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International Sanctions: A War of Their Own?

By Sakshi Sharma
21 Nov 2017

In the current political climate, it is hard to avoid the topic regarding sanctions. The United States has been recently revising the sanctions it has placed on different countries in the past few years, such as North Korea, Russia, and Cuba. Economic sanctions are penalties or blockades against a targeted country, and are a “foreign policy tool” used when diplomatic relations aren’t as effective as intended. These sanctions can take many forms, such as tariffs, embargos, quotas and asset freezes.

A relevant case of sanctions to examine are those placed on the Iranian government regarding its nuclear program. Recently, on the topic of sanctions, President Trump’s administration stated that “they are expecting to see a continued use of US sanctions… in areas like proliferation of weapons of mass destruction, support for terrorist organizations and the deterioration of human rights inside Iran.” This statement is crucial, because it captures the reason why sanctions exist in the first place: to create stress in the way a government runs. However, it also brings in the crucial issue about “human rights.” Should sanctions be extended so far that they affect the citizens’ human rights?

Sanctions against Iran include conditions such as countries in the European Union being forbidden to buy Iranian oil, which makes up “eighty percent of Iran’s revenue.” After the sanctions, Iran experienced a significant decrease in export revenue, which means lower income for Iranians. Another drawback of this sanction was that Iran saw “chicken prices increase by 30 percent and the prices of necessities like vegetables by almost 100 percent.” One does not need economics to understand the effects of these sanctions. If food prices rise, then it is obvious that citizens are the ones who will not be able to afford as many meals. Similarly, due to sanctions, Iran has had to cut subsidies on “food staples, water, electricity and gas,” which again means the people are being adversely affected as these basic necessities become more expensive.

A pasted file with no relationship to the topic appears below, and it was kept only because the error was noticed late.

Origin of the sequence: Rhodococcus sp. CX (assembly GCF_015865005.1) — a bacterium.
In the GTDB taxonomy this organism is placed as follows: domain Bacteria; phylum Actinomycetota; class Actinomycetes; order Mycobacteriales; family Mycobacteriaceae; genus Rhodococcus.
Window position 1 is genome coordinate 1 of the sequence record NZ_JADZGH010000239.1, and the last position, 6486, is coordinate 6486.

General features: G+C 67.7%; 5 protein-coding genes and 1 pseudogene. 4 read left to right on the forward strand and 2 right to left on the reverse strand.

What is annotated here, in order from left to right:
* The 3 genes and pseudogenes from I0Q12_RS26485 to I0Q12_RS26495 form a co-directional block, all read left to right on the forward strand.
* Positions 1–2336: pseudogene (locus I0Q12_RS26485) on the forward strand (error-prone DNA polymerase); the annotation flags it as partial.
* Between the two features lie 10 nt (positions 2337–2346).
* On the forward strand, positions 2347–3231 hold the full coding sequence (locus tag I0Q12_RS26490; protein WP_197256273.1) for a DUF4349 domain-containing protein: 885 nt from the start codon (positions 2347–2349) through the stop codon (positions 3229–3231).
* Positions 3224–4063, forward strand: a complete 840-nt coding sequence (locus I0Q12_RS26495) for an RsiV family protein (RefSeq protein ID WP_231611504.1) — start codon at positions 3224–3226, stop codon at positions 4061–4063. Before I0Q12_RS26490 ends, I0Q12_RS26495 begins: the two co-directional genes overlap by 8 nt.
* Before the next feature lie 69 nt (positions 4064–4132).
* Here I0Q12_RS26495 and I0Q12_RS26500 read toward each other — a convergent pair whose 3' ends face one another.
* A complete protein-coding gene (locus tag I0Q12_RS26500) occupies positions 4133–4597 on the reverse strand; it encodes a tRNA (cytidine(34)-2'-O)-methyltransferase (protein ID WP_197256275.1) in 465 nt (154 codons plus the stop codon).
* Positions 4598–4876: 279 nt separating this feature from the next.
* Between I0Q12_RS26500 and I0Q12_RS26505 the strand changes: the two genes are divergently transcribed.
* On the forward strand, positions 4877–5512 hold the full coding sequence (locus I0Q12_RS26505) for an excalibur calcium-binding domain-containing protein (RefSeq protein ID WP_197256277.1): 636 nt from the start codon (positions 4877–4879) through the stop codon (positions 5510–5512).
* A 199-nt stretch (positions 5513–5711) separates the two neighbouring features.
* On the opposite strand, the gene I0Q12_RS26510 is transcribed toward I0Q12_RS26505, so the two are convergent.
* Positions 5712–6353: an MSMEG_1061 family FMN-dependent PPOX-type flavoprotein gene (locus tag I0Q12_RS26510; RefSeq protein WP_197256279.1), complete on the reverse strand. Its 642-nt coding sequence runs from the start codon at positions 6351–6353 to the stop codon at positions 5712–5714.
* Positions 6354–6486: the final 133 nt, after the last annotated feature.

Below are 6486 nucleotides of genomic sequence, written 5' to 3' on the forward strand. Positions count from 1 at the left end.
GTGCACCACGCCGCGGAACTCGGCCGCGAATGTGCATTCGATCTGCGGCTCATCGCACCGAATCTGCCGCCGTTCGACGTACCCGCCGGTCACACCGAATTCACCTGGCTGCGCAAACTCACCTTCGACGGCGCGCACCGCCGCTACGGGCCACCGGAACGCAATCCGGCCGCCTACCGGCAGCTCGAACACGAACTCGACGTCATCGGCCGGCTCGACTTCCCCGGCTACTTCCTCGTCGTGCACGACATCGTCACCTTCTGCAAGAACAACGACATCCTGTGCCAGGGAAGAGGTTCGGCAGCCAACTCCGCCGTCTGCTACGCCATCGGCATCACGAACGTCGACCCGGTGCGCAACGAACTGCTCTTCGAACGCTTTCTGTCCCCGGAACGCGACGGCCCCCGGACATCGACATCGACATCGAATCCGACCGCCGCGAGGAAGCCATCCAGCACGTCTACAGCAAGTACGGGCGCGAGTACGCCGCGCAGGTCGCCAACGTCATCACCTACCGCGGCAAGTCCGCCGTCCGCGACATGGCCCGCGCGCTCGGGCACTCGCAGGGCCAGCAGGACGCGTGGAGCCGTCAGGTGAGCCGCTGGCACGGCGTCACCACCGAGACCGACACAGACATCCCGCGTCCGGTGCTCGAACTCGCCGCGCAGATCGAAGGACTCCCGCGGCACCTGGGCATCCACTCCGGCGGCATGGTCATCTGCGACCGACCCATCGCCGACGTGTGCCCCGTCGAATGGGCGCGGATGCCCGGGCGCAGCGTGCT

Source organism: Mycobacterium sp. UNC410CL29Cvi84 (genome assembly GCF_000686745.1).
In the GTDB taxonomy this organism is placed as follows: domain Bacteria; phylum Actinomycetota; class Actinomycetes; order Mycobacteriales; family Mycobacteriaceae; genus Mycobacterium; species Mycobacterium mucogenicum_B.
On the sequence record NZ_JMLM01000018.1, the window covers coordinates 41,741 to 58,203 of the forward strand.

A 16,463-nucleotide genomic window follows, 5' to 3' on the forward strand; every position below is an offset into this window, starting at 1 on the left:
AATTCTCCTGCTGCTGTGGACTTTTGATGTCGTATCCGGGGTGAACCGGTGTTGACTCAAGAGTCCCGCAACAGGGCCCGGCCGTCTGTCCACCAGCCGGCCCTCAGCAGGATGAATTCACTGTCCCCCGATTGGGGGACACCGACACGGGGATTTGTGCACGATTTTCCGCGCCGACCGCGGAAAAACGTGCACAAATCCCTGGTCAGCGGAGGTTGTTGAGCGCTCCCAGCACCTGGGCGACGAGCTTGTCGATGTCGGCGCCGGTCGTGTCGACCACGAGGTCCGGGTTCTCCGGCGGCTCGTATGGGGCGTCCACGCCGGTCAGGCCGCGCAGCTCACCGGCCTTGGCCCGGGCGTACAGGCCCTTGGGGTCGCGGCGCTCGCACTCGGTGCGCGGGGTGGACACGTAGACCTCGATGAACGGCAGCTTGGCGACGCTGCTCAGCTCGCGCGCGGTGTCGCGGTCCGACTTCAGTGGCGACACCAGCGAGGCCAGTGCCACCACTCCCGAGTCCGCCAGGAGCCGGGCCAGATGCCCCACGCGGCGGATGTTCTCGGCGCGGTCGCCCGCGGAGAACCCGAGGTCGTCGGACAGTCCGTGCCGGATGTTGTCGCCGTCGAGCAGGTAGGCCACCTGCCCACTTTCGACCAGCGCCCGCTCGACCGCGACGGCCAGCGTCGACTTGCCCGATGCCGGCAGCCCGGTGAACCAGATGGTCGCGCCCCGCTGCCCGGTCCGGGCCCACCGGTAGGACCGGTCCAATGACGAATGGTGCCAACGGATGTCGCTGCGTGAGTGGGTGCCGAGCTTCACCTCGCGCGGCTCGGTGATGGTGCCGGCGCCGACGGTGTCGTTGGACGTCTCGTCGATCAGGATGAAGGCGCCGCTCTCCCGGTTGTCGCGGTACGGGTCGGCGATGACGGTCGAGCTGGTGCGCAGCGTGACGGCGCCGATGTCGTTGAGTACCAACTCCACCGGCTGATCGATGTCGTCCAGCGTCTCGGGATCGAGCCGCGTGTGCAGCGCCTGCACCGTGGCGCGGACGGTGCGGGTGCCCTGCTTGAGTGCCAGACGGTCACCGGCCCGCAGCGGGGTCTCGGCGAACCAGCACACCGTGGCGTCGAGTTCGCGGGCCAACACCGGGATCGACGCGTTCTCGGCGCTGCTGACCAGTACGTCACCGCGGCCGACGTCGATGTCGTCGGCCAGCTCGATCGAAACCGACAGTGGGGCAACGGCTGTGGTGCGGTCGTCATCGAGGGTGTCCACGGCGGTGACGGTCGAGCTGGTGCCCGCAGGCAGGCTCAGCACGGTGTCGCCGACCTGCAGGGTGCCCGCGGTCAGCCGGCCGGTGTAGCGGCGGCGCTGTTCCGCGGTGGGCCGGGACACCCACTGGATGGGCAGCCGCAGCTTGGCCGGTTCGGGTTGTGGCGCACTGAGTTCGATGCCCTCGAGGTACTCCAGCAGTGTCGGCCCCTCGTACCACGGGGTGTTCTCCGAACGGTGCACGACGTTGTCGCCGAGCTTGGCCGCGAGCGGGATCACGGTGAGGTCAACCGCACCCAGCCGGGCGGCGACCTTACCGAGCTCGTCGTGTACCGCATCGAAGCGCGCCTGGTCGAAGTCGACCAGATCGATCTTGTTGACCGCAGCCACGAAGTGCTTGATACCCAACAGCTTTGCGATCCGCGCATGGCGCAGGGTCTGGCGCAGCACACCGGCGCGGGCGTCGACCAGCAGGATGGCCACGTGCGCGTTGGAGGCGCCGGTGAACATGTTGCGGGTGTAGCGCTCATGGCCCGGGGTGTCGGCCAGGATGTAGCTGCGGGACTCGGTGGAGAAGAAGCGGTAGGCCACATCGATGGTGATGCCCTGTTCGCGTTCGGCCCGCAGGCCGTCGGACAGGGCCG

Another problem that Iran was facing was unemployment. Due to the restrictions on imports, Iran could not get required raw materials, which in turn shut down many industries and led to an increase in unemployment. Again, unemployment is not something that benefits people. It may be easy to just read about prices rising, but it definitely affects people in their day-to-day lives in a  way that we cannot imagine.

One of the most obvious reasons why countries opt for sanctions is to avoid literal wars. In this situation, another way to make Iran reduce or stop their nuclear war would be through more aggressive methods, which could result in a lot of deaths. So, the argument can be made that sanctions are better because they avoid outright violence. Similarly, without sanctions, countries with nuclear resources like Iran could do whatever they want with their nuclear programs. At least sanctions are creating preventive measures to prevent such severe nuclear experiments from happening.

However, one should not lose focus on the fact that sanctions should be pressuring the government to stop experimenting and working with nuclear weapons. Here, Iran hasn’t really seen much change in its regime, and the regime is what these sanctions are supposed to affect. It’s not meant to make lives harder for the people, since they have no reason to suffer. The people who are affected do not even get to have a say on the decisions being made in Iran regarding the nuclear program, so why should they be the ones to suffer? If sanctions are not really achieving the goals or desired results from the government that it is imposed upon then is it ethical to keep on pursuing sanctions?

Sanctions are placed so they can avoid the pain and catastrophe that wars create. However, the pain still exists. The difference is that there is hunger instead of blood, financial insecurity instead of weapons. It is a war, but an unorthodox one. Hence, how are sanctions any more ethical than wars?

Sakshi is a sophomore at DePauw University.
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